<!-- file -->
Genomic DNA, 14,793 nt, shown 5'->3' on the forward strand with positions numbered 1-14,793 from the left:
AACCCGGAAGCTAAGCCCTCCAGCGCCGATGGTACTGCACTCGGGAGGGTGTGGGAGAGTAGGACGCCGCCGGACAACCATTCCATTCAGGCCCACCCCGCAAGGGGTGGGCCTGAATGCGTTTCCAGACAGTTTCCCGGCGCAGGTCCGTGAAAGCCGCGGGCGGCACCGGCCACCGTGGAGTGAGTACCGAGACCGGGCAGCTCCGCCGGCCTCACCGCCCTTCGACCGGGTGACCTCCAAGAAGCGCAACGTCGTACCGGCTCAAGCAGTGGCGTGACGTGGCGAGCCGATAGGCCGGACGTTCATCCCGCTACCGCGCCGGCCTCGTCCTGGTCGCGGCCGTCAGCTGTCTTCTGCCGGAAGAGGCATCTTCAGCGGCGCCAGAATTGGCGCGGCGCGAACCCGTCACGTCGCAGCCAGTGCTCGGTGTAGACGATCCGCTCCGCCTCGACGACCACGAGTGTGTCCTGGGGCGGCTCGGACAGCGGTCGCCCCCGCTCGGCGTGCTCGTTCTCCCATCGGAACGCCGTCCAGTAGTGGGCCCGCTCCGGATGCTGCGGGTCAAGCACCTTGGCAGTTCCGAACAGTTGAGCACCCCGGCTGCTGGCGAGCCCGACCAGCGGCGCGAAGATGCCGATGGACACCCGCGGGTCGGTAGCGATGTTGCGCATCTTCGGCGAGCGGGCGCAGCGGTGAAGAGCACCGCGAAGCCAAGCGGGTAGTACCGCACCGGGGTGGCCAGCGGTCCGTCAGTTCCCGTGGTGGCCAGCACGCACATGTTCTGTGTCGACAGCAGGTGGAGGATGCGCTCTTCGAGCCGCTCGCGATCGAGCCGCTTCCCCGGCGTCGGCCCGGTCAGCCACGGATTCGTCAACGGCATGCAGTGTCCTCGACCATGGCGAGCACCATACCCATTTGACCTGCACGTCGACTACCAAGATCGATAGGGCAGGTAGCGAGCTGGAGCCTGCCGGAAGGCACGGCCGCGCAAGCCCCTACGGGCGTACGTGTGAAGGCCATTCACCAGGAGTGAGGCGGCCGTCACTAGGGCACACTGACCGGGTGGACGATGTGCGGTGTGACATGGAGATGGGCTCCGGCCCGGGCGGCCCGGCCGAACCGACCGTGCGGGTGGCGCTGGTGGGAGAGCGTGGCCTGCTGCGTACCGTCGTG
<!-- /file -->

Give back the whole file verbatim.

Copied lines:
Genomic DNA, 14,793 nt, shown 5'->3' on the forward strand with positions numbered 1-14,793 from the left:
AACCCGGAAGCTAAGCCCTCCAGCGCCGATGGTACTGCACTCGGGAGGGTGTGGGAGAGTAGGACGCCGCCGGACAACCATTCCATTCAGGCCCACCCCGCAAGGGGTGGGCCTGAATGCGTTTCCAGACAGTTTCCCGGCGCAGGTCCGTGAAAGCCGCGGGCGGCACCGGCCACCGTGGAGTGAGTACCGAGACCGGGCAGCTCCGCCGGCCTCACCGCCCTTCGACCGGGTGACCTCCAAGAAGCGCAACGTCGTACCGGCTCAAGCAGTGGCGTGACGTGGCGAGCCGATAGGCCGGACGTTCATCCCGCTACCGCGCCGGCCTCGTCCTGGTCGCGGCCGTCAGCTGTCTTCTGCCGGAAGAGGCATCTTCAGCGGCGCCAGAATTGGCGCGGCGCGAACCCGTCACGTCGCAGCCAGTGCTCGGTGTAGACGATCCGCTCCGCCTCGACGACCACGAGTGTGTCCTGGGGCGGCTCGGACAGCGGTCGCCCCCGCTCGGCGTGCTCGTTCTCCCATCGGAACGCCGTCCAGTAGTGGGCCCGCTCCGGATGCTGCGGGTCAAGCACCTTGGCAGTTCCGAACAGTTGAGCACCCCGGCTGCTGGCGAGCCCGACCAGCGGCGCGAAGATGCCGATGGACACCCGCGGGTCGGTAGCGATGTTGCGCATCTTCGGCGAGCGGGCGCAGCGGTGAAGAGCACCGCGAAGCCAAGCGGGTAGTACCGCACCGGGGTGGCCAGCGGTCCGTCAGTTCCCGTGGTGGCCAGCACGCACATGTTCTGTGTCGACAGCAGGTGGAGGATGCGCTCTTCGAGCCGCTCGCGATCGAGCCGCTTCCCCGGCGTCGGCCCGGTCAGCCACGGATTCGTCAACGGCATGCAGTGTCCTCGACCATGGCGAGCACCATACCCATTTGACCTGCACGTCGACTACCAAGATCGATAGGGCAGGTAGCGAGCTGGAGCCTGCCGGAAGGCACGGCCGCGCAAGCCCCTACGGGCGTACGTGTGAAGGCCATTCACCAGGAGTGAGGCGGCCGTCACTAGGGCACACTGACCGGGTGGACGATGTGCGGTGTGACATGGAGATGGGCTCCGGCCCGGGCGGCCCGGCCGAACCGACCGTGCGGGTGGCGCTGGTGGGAGAGCGTGGCCTGCTGCGTACCGTCGTG